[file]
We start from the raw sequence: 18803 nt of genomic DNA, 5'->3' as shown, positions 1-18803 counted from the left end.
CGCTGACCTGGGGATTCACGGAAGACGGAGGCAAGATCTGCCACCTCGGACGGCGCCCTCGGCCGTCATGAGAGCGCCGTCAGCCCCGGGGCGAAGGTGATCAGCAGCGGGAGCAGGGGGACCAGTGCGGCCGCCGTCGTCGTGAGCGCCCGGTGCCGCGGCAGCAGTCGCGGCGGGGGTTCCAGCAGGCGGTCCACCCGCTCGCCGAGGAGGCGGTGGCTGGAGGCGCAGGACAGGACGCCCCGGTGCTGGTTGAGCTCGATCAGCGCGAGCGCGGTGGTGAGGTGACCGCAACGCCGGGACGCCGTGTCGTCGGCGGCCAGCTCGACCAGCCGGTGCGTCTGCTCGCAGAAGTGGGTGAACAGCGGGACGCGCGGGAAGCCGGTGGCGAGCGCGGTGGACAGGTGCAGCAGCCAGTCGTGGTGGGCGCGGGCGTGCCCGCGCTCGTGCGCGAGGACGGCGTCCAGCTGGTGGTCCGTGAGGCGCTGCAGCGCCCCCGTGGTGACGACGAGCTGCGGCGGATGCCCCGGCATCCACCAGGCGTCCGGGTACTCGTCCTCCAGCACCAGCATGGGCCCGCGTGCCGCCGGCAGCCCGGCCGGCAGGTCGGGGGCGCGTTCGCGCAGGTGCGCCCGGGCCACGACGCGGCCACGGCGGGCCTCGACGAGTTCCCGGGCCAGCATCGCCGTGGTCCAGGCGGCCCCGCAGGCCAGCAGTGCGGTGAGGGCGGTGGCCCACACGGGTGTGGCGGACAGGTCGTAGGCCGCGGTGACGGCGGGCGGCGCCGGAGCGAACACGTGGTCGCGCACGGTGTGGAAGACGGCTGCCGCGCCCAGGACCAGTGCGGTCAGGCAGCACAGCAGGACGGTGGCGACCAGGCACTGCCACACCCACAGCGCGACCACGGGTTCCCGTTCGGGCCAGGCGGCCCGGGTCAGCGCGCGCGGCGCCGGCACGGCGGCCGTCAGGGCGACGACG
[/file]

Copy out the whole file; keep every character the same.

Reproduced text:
We start from the raw sequence: 18803 nt of genomic DNA, 5'->3' as shown, positions 1-18803 counted from the left end.
CGCTGACCTGGGGATTCACGGAAGACGGAGGCAAGATCTGCCACCTCGGACGGCGCCCTCGGCCGTCATGAGAGCGCCGTCAGCCCCGGGGCGAAGGTGATCAGCAGCGGGAGCAGGGGGACCAGTGCGGCCGCCGTCGTCGTGAGCGCCCGGTGCCGCGGCAGCAGTCGCGGCGGGGGTTCCAGCAGGCGGTCCACCCGCTCGCCGAGGAGGCGGTGGCTGGAGGCGCAGGACAGGACGCCCCGGTGCTGGTTGAGCTCGATCAGCGCGAGCGCGGTGGTGAGGTGACCGCAACGCCGGGACGCCGTGTCGTCGGCGGCCAGCTCGACCAGCCGGTGCGTCTGCTCGCAGAAGTGGGTGAACAGCGGGACGCGCGGGAAGCCGGTGGCGAGCGCGGTGGACAGGTGCAGCAGCCAGTCGTGGTGGGCGCGGGCGTGCCCGCGCTCGTGCGCGAGGACGGCGTCCAGCTGGTGGTCCGTGAGGCGCTGCAGCGCCCCCGTGGTGACGACGAGCTGCGGCGGATGCCCCGGCATCCACCAGGCGTCCGGGTACTCGTCCTCCAGCACCAGCATGGGCCCGCGTGCCGCCGGCAGCCCGGCCGGCAGGTCGGGGGCGCGTTCGCGCAGGTGCGCCCGGGCCACGACGCGGCCACGGCGGGCCTCGACGAGTTCCCGGGCCAGCATCGCCGTGGTCCAGGCGGCCCCGCAGGCCAGCAGTGCGGTGAGGGCGGTGGCCCACACGGGTGTGGCGGACAGGTCGTAGGCCGCGGTGACGGCGGGCGGCGCCGGAGCGAACACGTGGTCGCGCACGGTGTGGAAGACGGCTGCCGCGCCCAGGACCAGTGCGGTCAGGCAGCACAGCAGGACGGTGGCGACCAGGCACTGCCACACCCACAGCGCGACCACGGGTTCCCGTTCGGGCCAGGCGGCCCGGGTCAGCGCGCGCGGCGCCGGCACGGCGGCCGTCAGGGCGACGACG